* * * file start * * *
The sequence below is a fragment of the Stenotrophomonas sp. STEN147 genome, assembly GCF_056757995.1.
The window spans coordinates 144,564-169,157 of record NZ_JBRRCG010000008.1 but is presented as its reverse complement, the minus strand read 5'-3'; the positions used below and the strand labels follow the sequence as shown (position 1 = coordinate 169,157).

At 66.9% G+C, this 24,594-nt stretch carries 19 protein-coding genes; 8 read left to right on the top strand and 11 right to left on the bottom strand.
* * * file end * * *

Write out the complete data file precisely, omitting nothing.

The sequence below is a fragment of the Stenotrophomonas sp. STEN147 genome, assembly GCF_056757995.1.
The window spans coordinates 144,564-169,157 of record NZ_JBRRCG010000008.1 but is presented as its reverse complement, the minus strand read 5'-3'; the positions used below and the strand labels follow the sequence as shown (position 1 = coordinate 169,157).

At 66.9% G+C, this 24,594-nt stretch carries 19 protein-coding genes; 8 read left to right on the top strand and 11 right to left on the bottom strand.